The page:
There’s an east wind coming all the same, such a wind as never blew on England yet..

From Cowley Tunnel No 33 (northern entrance) to Tom's Moorings, a distance of 14 miles, 2¼ flg and 5 locks.

After the rain and wind that had made Sunday one of those days that make you wonder why you go boating Monday had to be better, and in some ways it was, but in many ways it wasn’t. Yes it wasn’t raining (which can only be described as a good thing) but the wind that had made the rain so nasty had doubled in intensity and, somehow, seemed to be several degrees colder.

[ Google Route Map embedded here ]

Now the Shroppie is a beautiful canal and it has some amazing views out over Wales – but those views come at a price : there is no hiding place. Luckily the major embankments at Shebdon Embankment and Shelmore have quite a lot of trees so they are pretty sheltered but even on those there were times at which Mintball was crabbing as she moved along.

At times it reminded me of the time we were taking Mintball down the Leeds and Liverpool towards Maghull in what turned out later to be the tail end of a hurricane and we had to use ropes to pull the boat off the bank to get through the swing bridges

The Title comes from “His Last Bow” by Sir Arthur Conan Doyle:

“There’s an east wind coming, Watson.”

“I think not, Holmes. It is very warm.”

“Good old Watson! You are the one fixed point in a changing age. There’s an east wind coming all the same, such a wind as never blew on England yet. It will be cold and bitter, Watson, and a good many of us may wither before its blast. But it’s God’s own wind none the less, and a cleaner, better, stronger land will lie in the sunshine when the storm has cleared”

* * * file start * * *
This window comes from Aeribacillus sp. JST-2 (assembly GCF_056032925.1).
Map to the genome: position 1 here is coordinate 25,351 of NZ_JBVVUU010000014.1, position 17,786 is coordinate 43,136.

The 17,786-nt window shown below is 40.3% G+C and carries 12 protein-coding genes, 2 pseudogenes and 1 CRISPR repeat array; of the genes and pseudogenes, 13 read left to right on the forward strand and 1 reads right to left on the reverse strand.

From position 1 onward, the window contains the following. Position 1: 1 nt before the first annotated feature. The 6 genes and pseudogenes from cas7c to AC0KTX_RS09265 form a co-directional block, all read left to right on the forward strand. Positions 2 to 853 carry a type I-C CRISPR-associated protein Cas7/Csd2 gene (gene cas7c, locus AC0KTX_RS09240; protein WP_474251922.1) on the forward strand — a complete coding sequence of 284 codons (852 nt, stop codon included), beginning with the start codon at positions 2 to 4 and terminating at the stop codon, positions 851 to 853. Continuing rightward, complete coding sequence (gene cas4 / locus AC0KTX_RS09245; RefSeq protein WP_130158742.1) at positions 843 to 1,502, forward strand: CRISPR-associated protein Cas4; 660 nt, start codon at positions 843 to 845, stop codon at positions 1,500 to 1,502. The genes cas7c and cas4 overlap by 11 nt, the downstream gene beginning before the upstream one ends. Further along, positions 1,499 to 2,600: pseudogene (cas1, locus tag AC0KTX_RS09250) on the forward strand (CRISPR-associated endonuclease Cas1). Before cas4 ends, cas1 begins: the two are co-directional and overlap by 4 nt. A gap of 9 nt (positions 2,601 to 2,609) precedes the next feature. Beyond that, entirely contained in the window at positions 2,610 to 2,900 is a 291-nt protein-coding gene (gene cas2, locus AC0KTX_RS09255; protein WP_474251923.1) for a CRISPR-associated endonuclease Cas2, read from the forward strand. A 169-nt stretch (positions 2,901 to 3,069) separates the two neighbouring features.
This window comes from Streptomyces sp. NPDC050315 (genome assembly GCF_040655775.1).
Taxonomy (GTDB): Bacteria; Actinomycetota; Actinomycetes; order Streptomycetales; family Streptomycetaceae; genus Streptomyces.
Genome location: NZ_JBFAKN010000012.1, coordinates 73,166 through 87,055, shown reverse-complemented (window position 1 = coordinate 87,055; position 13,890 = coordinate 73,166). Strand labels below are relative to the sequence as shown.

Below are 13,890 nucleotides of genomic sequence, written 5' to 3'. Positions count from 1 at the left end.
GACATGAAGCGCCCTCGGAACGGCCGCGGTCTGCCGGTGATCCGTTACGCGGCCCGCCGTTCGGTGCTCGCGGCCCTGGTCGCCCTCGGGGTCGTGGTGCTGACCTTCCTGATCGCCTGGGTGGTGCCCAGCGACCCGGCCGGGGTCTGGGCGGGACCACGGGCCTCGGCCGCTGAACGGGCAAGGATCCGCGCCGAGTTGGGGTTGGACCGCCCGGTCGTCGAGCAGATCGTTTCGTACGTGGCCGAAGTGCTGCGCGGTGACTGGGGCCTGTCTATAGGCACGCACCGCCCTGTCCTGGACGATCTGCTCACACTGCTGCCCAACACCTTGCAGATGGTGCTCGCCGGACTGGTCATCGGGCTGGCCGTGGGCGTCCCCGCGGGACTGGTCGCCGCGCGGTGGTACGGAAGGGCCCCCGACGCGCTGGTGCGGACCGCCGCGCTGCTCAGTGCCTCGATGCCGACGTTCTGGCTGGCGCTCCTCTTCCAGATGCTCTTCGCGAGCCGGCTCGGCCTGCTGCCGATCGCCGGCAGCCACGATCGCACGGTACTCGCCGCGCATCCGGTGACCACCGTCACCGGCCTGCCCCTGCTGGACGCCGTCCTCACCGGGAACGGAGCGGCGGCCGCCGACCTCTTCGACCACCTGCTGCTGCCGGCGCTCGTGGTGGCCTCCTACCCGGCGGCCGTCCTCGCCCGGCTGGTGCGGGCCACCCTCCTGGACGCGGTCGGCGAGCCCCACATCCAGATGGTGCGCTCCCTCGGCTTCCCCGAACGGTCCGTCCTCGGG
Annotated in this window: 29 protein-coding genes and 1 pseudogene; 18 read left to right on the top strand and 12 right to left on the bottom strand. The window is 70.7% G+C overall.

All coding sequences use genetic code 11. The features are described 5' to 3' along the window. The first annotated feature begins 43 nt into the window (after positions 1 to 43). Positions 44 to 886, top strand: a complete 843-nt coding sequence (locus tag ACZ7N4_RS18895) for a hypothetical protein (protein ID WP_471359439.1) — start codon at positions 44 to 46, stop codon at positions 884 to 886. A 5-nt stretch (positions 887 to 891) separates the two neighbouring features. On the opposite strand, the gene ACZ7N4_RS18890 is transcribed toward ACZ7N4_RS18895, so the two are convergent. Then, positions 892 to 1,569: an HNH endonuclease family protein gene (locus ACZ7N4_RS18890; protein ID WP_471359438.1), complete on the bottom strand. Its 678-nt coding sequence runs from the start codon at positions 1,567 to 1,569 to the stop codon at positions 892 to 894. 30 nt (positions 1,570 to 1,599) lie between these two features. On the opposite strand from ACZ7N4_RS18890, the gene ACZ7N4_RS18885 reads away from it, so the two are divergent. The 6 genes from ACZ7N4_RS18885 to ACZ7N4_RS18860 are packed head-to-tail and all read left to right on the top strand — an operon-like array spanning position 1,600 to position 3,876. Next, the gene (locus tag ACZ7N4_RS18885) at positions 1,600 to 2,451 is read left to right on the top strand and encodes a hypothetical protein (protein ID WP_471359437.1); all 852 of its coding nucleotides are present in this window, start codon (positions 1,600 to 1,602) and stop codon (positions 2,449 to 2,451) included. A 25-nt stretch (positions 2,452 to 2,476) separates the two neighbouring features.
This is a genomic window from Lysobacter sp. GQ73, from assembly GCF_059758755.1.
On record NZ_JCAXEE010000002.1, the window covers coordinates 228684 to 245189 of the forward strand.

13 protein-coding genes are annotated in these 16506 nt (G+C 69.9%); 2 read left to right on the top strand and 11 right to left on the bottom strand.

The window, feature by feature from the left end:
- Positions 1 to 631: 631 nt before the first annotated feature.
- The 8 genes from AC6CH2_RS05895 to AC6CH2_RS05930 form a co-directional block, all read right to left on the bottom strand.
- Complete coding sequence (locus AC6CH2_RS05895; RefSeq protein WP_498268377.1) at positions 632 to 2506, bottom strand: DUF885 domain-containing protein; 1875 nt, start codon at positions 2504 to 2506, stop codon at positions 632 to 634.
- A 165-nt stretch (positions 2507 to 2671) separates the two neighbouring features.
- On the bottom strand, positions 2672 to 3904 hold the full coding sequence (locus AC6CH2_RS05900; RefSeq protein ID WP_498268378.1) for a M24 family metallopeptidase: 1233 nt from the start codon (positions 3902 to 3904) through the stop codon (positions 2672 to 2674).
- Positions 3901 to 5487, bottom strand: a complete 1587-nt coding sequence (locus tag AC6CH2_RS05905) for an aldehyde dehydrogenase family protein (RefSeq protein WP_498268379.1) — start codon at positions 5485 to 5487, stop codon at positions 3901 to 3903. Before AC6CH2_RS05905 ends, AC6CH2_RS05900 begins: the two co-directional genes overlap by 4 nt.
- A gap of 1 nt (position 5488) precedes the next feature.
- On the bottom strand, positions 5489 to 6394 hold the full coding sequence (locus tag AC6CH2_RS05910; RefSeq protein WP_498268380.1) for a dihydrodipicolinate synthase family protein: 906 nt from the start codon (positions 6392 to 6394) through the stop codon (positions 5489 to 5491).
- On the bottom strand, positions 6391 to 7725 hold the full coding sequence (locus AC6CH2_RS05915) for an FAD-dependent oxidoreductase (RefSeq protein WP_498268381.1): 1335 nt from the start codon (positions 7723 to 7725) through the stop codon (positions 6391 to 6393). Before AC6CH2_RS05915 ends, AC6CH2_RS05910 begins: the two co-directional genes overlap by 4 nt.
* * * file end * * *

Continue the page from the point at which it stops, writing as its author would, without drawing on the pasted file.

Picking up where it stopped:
And it shall rain for ever and ever….

From Penkridge Visitor Moorings (above lock) to Cowley Tunnel No 33 (northern entrance), a distance of 22 miles, 7½ flg and 8 locks.

Well what can be said about Sunday 27th of May 2007 that doesn’t involve lots of descriptions of rain

[ Google Route Map embedded here ]

We got up early and turned at Penkridge Winding Hole and started to head back towards Gailey Wharf and at the same time it started raining. From then on I guess it was a challenge – who would give up first: me or the rain. Kathy worked us up through the locks and stated, quite correctly, that you’ve really got to love boating to do this sort of thing. We got to Gailey and moored up for about 30 minutes – to have some breakfast but, more importantly, to warm up. The air temperature was low enough that mist was rising off the canal – a situation that continued until well into the afternoon.

For some strange reason not many other people were on the move, and those that were agreed that we were all quite mad.

The original plan for the day was to have lunch on the move and then have a hot cooked meal in the evening but by about 11am we’d decided that this plan was just not going to work, mainly because the rain had now been joined by a rather nasty wind which just leeched body heat out of you. So we stopped at about 2pm on the new moorings on the Shroppie (between Lower Hattons Bridge No 6 and Hunting Bridge No 7 ) which are about 3 miles up from Autherley Junction

After a hot lunch of slow braised pork with potatoes and carrots it was time to wrap up warm again and, fuelled by a never ending stream of freshly brewed coffee from the galley, we pushed on.

Wheaton Aston Lock No 2 was actually totally deserted, with no signs of any life : a stark contrast to when we’d come through on the Easter Weekend when we’d had to queue for nearly 90 minutes to get through.

We eventually gave up when we reached Gnosall and moored in the cutting just past Cowley Tunnel No 33 (North end)

We were the only boat on that block of moorings so it was very quiet – and very, very dark. Seriously dark, to the point that I couldn’t see to get out of bed to go to the loo – a task made even harder in that I had to be careful not to step on Kathy, or Smokey, or step off the edge of the bed 😉

As for who gave up first: us or the rain. Well the title of this post comes from when I woke up in the middle of the night. The radio was on and Classic FM were playing part of Handel’s Messiah. Just as the choir sang “And he shall reign for ever and ever” a lot more rain landed on the roof of the boat….

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